Adults can visit during open house hours to see what all the fuss is about. Disney Cruise Line asks that families pre-register for its onboard kids clubs, but you can also register once on the ships. Across the Disney fleet, the kids clubs are open 9 a.m. to midnight, with tweens and teens having their own clubs. There is also a nursery with babysitting (for a fee) for littles age 6 months to 3 years, which needs to be booked in advance.

“Frozen"-themed dining

All the Disney ships have a rotating dining system where you eat in a different themed restaurant every night. On Disney Wish, one of the most impressive is inspired by the fictional Arendelle for a Frozen dinner theater experience. Performers dressed as Anna, Elsa, and Kristoff sing hit songs from the movies on stage, with an animatronic Olaf delighting young fans. While passengers dine on meatballs in rosemary cream sauce or juniper-spiced roasted chicken breast, all the characters visit each table, with Olaf wheeled around on a dish cart. One downside is that views of the show are a bit obscured unless you are sitting very close to the stage.

Disney Wish Marvel Dining Experience

Dinner with a side of Marvel action and adventure

Courtesy of Disney Cruise Line

“Avengers: Quantum Encounter” dining experience

Another exciting dining experience is the Avengers restaurant, tricked out in all things Marvel, which feels like a Disney attraction that just happens to also serve food. Ant-Man and the Wasp, plus friends such as Captain Marvel, Captain America, and Ms. Marvel, appear on screens around the room as diners are immersed in a story about evildoers taking over the ship. The audience is asked to push buttons on a “quantum core” on each table to help the superheroes, and while my grandson didn’t buy that the buttons did anything he totally bought into the slightly scary story line.

Disney Wish AquaMouse

AquaMouse is the first-ever Disney ride at sea.

Courtesy of Disney Cruise Line

The AquaMouse ride

The much-hyped first Disney “attraction at sea,” AquaMouse is a 760-foot raft ride featuring Mickey and Minnie. Riders climb into their designated raft and are then pulled along a conveyor belt through a dark tunnel punctuated by more than 60 squirting devices and flanked by screens depicting animated story lines starring Mickey and Minnie either under the sea or in the Swiss Alps. The two-person raft then hits the water portion of the ride where you will get wet as you twist and turn through waterslide-like tubes. I couldn’t stop giggling and then screaming as the ride twisted through a clear tube out over the sea and then did a dramatic drop. It’s a fun two-and-a-half minutes.

Green features

While no big ship can be called truly ecofriendly, the 144,000-ton Disney Wish has some green credentials. It’s the first ship in the fleet (and second in North America) to run on LNG (liquified natural gas), which cuts carbon emissions by 20 percent compared to more traditional fuels. In 2023, a one-megawatt fuel cell is expected to be installed to provide additional emission-free energy, a prototype for what may appear on Wish’s sister ships arriving in 2024 and 2025.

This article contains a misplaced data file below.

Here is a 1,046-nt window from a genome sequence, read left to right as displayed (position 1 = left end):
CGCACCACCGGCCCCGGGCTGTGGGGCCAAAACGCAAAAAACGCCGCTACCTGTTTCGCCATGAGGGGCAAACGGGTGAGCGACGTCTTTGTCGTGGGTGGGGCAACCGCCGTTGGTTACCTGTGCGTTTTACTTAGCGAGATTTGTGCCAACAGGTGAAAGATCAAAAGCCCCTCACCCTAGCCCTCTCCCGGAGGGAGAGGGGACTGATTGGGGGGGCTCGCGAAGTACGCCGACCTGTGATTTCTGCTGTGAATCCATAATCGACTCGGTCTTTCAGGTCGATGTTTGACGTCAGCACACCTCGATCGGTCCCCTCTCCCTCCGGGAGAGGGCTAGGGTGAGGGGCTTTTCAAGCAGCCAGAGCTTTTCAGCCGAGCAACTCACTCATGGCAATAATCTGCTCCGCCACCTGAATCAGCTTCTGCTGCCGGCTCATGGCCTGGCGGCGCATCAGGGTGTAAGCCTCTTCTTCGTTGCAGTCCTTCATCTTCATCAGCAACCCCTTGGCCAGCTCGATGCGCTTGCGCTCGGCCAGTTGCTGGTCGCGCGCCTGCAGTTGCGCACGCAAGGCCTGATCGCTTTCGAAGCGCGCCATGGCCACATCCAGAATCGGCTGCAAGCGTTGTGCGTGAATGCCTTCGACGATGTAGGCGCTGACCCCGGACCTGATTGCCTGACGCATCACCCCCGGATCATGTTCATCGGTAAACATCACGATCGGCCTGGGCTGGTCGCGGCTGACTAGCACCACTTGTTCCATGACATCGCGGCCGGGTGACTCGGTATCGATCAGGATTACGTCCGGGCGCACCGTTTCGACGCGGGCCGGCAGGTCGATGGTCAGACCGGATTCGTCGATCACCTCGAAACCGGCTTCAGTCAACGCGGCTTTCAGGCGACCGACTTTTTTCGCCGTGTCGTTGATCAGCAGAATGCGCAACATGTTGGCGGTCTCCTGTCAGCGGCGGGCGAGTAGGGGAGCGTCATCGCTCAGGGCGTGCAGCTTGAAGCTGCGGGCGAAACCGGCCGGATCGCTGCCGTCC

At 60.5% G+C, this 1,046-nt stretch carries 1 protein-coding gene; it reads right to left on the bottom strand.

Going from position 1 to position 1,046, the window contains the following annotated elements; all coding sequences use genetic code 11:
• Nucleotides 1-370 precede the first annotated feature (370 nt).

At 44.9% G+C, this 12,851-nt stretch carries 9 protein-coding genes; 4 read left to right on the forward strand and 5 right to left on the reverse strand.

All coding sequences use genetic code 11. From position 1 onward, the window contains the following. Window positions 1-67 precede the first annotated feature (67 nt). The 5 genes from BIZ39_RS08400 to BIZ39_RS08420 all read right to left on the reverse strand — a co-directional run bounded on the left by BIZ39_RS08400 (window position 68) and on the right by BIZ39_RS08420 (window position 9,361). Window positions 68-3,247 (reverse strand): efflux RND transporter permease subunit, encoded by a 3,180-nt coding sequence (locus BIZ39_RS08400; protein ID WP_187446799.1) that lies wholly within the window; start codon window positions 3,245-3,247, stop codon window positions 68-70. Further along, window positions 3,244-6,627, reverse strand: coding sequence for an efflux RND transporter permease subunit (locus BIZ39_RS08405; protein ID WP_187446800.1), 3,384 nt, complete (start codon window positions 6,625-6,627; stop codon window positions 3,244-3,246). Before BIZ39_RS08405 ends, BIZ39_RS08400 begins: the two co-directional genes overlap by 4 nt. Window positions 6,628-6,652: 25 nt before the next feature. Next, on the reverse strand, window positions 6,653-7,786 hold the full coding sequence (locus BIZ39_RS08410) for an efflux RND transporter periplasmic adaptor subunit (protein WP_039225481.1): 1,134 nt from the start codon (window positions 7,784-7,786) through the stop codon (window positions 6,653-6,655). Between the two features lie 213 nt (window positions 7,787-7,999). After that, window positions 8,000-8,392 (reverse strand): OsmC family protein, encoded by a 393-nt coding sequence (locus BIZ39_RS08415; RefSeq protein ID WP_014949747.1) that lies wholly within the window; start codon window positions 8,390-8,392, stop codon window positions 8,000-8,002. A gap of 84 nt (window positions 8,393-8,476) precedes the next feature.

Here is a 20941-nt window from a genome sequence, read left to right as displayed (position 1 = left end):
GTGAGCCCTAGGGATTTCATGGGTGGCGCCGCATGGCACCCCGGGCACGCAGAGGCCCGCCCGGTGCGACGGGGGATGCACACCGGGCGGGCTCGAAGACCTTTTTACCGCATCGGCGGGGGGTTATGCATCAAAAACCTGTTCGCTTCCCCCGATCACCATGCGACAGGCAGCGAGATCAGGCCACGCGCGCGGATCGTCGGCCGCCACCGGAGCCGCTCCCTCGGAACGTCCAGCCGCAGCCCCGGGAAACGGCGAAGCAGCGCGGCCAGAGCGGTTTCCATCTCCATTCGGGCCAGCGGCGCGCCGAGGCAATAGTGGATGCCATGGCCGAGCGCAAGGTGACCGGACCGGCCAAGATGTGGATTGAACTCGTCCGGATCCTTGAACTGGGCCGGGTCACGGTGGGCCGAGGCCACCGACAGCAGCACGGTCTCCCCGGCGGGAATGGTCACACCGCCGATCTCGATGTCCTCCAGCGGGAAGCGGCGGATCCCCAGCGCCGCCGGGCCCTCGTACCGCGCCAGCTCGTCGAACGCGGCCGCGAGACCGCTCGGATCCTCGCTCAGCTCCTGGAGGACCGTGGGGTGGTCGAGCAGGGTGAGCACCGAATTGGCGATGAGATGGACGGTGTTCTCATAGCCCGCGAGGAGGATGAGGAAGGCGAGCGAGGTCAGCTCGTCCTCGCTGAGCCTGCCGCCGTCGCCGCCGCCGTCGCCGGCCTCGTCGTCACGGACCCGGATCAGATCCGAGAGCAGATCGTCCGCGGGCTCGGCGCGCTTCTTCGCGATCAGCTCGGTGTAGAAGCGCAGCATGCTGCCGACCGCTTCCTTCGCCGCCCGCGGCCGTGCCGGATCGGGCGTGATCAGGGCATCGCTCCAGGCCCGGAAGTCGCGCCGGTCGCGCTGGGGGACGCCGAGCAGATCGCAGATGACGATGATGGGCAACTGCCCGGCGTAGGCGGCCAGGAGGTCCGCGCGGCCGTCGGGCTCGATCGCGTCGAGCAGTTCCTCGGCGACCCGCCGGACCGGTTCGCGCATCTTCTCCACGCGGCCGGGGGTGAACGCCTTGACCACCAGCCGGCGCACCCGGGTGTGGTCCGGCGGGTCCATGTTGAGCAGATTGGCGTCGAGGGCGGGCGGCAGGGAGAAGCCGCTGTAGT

Disney Wish Spa

When adults need a break, there’s always the Senses Spa.

Courtesy of Disney Cruise Line

A Disney ship for hardcore Disney fans

While kids will love the myriad of movie references and drag you to spaces such as the Inside Out–themed ice cream and candy shop (for treats you pay extra for), the in-your-face branding can be a bit much for adults who aren’t serious Disney fans. Each cabin is themed—I slept under a gilded mural of a scene from Princess and the Frog. Adults-only experiences are also themed from the bars to over-the-top fine dining (for an added cost). Fortunately, if you’re willing to pay a bit extra, you can get away from it all at the spa, with indoor and outdoor relaxation areas and a snow room. Or you can retreat to the gorgeous, complimentary adults-only Quiet Cove area with cushy loungers and an infinity pool, a setup that would look at home on any luxury cruise ship.

If you are a serious fan, the fanciest 1,966-square-foot two-level suite is uniquely built into the ship’s forward funnel and themed on Moana, complete with a beating heart sculpture in the living room. The price tag for this accommodation can top $29,000 for two adults and two kids. There are also four princess-themed royal suites that can cost close to $24,000 to book.

Disney Wish cruises on three- and four-night sailings out of Florida’s Port Canaveral (near Orlando), visiting Castaway Cay, Disney’s private Bahamas island, and Nassau. Pricing for a family of four in October starts at about $3,600 (for the entire fam) for a veranda cabin.

Fran Golden covers cruises for AFAR.